Cuban oil and gas output rose only slightly to the equivalent of 4 million tonnes this year despite a significant increase in investment, state-run media reported on Wednesday.
Oil output was 2.9 million tonnes, or around 57,000 bpd, assuming 7 barrels per tonne, down slightly from the 2.98 million tonnes reported in 2006.
Natural gas production was reported at 1.215 billion cubic meters, up from the 920 million cubic meters reported in 2006.
Vice President Carlos Lage, during a Christmas Day tour of oil facilities, praised efforts to maintain output despite the natural depletion of existing wells, and in particular the use of natural gas to generate 15 percent of the country’s electricity.
Cuba has prioritized energy production and savings in the face of skyrocketing prices and despite its alliance with oil-rich Venezuela.
Lage said Cuba produced 47 percent of its fuel needs.
Cuba imports the rest of its fuel from Venezuela in exchange for the services of 31,000 medical personnel and 8,000 other Cubans working in the South American country.
Cuba bought and rented 10 Chinese drilling rigs in recent years, Lage said, and drilled 32 wells in 2007—mostly in partnership with Canadian company Sherritt International—compared with 23 wells in 2006.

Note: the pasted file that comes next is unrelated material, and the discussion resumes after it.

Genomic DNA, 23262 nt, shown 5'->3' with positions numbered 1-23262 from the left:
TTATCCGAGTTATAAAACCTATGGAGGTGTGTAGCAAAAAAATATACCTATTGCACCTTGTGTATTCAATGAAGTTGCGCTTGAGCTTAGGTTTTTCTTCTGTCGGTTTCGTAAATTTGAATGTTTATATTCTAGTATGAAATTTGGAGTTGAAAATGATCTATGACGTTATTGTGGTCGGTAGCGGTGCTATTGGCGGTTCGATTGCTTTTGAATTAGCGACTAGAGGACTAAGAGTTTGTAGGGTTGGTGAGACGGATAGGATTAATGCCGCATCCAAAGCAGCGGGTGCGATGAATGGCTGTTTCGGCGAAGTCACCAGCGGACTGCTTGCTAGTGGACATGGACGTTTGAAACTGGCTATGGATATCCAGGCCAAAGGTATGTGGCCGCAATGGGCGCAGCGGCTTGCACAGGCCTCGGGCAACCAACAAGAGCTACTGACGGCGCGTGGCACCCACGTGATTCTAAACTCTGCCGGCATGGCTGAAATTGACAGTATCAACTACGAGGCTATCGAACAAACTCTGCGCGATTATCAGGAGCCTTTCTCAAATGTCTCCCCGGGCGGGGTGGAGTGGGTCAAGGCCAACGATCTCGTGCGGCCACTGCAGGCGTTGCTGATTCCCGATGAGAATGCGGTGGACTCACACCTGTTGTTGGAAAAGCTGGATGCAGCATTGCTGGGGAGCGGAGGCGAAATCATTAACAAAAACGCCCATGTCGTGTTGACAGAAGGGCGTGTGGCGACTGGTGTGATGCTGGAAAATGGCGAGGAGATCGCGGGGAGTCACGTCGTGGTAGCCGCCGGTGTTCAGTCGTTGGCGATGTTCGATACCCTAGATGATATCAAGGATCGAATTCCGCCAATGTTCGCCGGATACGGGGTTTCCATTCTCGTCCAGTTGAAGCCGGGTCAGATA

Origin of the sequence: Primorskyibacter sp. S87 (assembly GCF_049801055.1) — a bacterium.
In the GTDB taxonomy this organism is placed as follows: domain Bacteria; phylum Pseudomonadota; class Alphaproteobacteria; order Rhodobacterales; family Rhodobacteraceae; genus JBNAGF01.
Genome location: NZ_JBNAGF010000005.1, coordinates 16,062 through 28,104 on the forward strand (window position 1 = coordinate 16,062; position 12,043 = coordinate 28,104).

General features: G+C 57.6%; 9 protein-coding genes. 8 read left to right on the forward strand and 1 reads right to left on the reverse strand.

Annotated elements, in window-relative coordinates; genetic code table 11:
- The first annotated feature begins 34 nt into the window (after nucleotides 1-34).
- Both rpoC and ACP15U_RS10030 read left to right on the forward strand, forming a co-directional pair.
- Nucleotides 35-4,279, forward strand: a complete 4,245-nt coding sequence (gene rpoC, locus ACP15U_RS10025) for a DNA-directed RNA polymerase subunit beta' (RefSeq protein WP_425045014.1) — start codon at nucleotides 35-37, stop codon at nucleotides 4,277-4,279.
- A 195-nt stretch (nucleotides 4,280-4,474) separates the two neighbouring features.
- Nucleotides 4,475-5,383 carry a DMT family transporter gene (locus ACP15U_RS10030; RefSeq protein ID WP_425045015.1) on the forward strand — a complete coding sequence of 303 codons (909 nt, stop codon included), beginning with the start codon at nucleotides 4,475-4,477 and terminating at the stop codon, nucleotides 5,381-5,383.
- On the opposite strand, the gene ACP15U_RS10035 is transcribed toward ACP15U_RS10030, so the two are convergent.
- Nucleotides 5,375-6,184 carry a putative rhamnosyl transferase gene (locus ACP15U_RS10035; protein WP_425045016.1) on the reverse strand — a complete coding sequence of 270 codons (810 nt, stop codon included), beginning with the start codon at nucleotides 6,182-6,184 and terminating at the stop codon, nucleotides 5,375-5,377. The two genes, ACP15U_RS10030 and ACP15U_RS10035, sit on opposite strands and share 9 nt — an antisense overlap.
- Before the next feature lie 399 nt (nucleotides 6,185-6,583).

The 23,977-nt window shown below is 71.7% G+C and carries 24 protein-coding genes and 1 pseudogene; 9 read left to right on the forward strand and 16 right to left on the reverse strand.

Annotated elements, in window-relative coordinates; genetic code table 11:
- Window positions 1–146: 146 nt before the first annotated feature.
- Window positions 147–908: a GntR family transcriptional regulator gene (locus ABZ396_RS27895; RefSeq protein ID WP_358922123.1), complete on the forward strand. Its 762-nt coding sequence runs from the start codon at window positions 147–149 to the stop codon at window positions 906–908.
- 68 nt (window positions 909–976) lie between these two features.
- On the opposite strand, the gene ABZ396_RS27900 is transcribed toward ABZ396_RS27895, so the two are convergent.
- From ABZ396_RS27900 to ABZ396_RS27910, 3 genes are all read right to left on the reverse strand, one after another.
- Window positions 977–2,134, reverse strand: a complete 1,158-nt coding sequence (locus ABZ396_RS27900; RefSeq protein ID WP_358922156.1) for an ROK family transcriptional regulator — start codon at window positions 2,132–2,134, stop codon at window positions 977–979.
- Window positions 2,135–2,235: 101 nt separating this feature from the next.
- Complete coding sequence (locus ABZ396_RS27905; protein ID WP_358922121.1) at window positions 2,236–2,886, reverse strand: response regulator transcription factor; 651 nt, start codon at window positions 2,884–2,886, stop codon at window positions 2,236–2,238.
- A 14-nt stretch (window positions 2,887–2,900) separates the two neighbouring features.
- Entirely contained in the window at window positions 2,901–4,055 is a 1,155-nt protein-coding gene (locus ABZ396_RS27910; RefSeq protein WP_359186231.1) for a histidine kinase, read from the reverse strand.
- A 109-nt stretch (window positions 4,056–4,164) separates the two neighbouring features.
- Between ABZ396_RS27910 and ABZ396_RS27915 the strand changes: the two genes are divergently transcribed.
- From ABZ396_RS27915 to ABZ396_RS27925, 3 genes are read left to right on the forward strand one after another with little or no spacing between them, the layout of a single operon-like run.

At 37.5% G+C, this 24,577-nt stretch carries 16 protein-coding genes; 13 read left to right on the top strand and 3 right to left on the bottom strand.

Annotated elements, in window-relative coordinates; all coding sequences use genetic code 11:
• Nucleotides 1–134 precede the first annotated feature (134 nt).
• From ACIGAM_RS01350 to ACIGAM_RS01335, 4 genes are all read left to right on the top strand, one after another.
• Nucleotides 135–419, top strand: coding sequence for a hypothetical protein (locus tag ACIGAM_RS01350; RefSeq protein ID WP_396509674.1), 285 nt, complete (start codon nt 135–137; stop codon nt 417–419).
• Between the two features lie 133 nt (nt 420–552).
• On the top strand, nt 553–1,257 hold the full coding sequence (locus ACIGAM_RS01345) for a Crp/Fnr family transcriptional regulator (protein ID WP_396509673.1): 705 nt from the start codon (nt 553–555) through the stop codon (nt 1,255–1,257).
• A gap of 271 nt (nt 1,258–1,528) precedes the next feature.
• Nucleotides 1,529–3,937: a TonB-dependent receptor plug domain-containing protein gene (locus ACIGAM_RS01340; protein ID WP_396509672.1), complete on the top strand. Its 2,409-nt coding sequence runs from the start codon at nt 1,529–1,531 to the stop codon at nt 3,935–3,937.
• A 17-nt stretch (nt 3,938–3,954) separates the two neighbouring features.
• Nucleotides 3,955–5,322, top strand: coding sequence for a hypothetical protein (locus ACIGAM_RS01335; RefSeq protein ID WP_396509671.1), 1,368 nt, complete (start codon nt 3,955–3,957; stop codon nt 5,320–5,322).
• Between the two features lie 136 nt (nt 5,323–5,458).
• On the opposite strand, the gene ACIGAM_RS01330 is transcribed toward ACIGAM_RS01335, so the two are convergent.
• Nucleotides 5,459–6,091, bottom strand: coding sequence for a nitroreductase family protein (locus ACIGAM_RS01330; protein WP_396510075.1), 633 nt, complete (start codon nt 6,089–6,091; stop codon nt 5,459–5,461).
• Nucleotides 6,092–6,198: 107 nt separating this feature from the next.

Lage said a record number of seismic studies were carried out on land, just off the coast, and in Cuba’s Gulf of Mexico waters where various foreign companies have taken out blocks.
Cuban production is concentrated along the northwest heavy oil belt, an 80-mile (128-km) stretch of coast in Havana and Matanzas provinces which produces all of Cuba’s heavy crude with a density rating of 8 API to 18 API and with a high sulfur content.
Most new wells are drilled vertically to the shore from two to seven kilometers out to sea.
The poor-quality oil is burned in modified power plants and factories.
In 2006 Cuba began shipping small amounts of the crude to Malaysia.
Canadian companies Sherritt International and Pebercan Inc., in conjunction with state-run Cubapetroleo (Cupet), account for 60 percent of the output.
Cupet has signed agreements with various companies, including Venezuela’s PDVSA, Spanish major Repsol YPF, Norway’s Norsk Hydro, ONGC Videsh Ltd (the overseas arm of India’s state-owned Oil and Natural Gas Corp) and other state firms from Vietnam and Malaysia to drill in the mile-deep (1.6-km) waters of the Gulf of Mexico.
A consortium made up of Repsol-YPF, ONGC Videsh and Norsk is expected to begin drilling late next year.
Cuba’s 43,250-square-mile (112,000 sq km) exclusive economic zone in the Gulf of Mexico was parceled into 59 blocks for foreign exploration in 1999.
The U.S. Geological Survey has estimated the North Cuba basin could contain some 4.6 billion barrels of oil, with a high-end potential of 9.3 billion barrels, and close to 1 trillion cubic feet of natural gas.